The oceans are subject to increasing human pressures, endangering their ecosystems. One of the most significant pressures is underwater noise, which affects many marine species. Not only does noise pollution cause stress, it also endangers the survival of marine wildlife species that rely on acoustics for vital communication.
With countries in the Western Indian Ocean region focusing their economic development around increasing port capacity and maritime trade, the ensuing noise pollution could prove even more catastrophic for underwater wildlife by 2050. Supported by the FFEM, the Quiet Western Indian Ocean (QWIO) project therefore seeks to boost awareness of human-generated underwater noise and find new ways to mitigate it.
The project has four components:
- Modelling the distribution of maritime transport and services, and assessing the impacts of underwater noise to provide scenarios for managing noise and navigation.
- In partnership with regional governments, intergovernmental organisations and the private sector, identifying and developing technological and management mechanisms to mitigate the threats from noise.
- Engaging the relevant stakeholders at national and regional levels to raise awareness of the threats posed by underwater noise in the oceans and limit any adverse effects.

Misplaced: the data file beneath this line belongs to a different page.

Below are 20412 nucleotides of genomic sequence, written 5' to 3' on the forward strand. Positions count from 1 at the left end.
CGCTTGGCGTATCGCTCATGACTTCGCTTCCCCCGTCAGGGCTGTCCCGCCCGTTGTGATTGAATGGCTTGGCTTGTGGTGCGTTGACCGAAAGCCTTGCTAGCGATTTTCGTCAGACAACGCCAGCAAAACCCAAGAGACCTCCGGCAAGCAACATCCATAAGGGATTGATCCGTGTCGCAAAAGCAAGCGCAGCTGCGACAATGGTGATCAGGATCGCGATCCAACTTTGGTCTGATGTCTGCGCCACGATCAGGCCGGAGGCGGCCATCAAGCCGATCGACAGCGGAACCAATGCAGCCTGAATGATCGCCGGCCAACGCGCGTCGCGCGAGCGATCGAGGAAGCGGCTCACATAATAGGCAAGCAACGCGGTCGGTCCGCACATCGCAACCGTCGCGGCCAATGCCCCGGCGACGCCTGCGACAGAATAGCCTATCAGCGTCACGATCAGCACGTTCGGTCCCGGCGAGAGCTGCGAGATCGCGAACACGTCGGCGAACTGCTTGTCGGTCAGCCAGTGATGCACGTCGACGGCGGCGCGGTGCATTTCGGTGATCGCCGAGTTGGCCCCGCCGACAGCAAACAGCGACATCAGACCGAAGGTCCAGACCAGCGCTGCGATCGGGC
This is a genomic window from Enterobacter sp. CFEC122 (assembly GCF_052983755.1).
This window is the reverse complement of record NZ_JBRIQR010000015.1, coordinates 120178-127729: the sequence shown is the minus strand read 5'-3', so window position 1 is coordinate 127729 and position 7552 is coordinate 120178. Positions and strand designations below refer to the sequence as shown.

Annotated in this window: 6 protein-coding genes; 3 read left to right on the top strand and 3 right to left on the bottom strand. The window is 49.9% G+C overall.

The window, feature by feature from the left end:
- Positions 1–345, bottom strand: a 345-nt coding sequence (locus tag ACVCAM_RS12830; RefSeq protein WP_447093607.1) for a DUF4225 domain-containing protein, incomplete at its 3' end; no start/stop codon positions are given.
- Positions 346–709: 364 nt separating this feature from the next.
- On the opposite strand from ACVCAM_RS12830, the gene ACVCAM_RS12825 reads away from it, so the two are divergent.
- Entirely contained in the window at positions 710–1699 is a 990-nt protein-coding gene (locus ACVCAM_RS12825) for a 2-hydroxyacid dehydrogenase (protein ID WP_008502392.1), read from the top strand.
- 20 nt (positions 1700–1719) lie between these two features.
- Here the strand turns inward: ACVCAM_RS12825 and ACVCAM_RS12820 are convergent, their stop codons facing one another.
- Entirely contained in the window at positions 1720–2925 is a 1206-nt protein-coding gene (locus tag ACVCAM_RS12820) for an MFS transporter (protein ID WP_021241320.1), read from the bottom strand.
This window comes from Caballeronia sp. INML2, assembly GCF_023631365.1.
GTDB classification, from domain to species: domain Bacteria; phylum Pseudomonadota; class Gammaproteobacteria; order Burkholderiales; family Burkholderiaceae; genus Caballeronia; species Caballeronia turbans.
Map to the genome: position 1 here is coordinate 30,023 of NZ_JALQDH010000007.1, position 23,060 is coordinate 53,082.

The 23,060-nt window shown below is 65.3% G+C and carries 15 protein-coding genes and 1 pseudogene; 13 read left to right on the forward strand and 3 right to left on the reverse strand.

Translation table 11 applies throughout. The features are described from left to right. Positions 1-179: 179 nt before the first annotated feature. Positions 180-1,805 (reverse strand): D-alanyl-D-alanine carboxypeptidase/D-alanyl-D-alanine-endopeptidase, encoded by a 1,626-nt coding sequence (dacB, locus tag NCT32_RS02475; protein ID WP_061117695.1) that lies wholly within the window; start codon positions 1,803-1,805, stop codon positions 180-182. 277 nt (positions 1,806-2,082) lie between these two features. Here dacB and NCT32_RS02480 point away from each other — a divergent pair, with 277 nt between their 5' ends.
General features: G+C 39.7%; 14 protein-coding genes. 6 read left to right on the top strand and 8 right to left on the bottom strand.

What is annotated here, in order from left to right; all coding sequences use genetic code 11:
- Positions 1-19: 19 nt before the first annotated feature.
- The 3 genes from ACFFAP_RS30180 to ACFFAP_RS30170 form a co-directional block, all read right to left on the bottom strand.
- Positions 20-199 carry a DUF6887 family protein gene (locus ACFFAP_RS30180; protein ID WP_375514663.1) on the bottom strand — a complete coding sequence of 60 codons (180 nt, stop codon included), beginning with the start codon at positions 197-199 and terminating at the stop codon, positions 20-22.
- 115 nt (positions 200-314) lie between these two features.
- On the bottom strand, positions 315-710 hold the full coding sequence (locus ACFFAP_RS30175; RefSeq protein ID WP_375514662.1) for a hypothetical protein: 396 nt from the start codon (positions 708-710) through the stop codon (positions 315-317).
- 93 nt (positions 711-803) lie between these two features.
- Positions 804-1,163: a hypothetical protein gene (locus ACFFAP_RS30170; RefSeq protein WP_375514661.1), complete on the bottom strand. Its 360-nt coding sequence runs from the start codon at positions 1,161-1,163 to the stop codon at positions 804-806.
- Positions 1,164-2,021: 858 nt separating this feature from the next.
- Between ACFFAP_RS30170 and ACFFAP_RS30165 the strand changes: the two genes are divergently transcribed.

- Ensuring ownership of the project by the private sector and appropriate international institutions, in support of actions to reduce the impacts of noise.
- Producing a spatial atlas mapping the predictive soundscape, which will be maintained by an existing regional data exchange centre.
- Writing and disseminating an independent report on the potential economic impacts of the mitigation mechanisms identified.
- Organising training workshops in partner states.
- Publishing a biannual bilingual newsletter, a methodology guide for practitioners and presenting the project to the Marine Environment Protection Committee of the International Maritime Organization (IMO).
The innovative nature of this project, supported by the FFEM, lies firstly in the joint involvement of a wide range of stakeholders: national governments, marine scientists, private-sector businesses, maritime transport industry associations, universities and non-governmental conservation organisations.
There have yet to be any projects of this scale implemented in Africa and the Indian Ocean, in terms of reducing and managing noise pollution in the marine environment. As such, this will be the first time soundscape mapping has been produced for noise pollution caused by maritime transport and services in the region.
The project will also draw on innovative local initiatives using recently developed techniques, such as monitoring human and other biological signals using a network of underwater passive acoustic monitoring (PAM) equipment.
on the same region